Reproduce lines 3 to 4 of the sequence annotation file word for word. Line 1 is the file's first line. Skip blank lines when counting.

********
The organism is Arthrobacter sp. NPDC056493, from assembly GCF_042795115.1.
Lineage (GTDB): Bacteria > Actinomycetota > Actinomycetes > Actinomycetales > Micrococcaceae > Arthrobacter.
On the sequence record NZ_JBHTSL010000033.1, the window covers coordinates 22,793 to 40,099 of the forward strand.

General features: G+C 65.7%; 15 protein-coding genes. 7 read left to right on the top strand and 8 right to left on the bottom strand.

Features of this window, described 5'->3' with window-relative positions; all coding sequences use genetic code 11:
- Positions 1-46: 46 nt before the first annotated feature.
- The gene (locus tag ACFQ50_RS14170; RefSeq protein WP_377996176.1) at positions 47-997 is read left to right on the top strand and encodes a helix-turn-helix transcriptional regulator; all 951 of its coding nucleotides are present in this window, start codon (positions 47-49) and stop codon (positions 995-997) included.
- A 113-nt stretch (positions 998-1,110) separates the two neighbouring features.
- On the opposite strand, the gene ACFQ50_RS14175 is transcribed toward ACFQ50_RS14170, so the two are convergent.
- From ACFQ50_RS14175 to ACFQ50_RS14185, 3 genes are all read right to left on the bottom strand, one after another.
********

On the sequence record NZ_JBHTSL010000033.1, the window covers coordinates 22,793 to 40,099 of the forward strand.

General features: G+C 65.7%; 15 protein-coding genes. 7 read left to right on the top strand and 8 right to left on the bottom strand.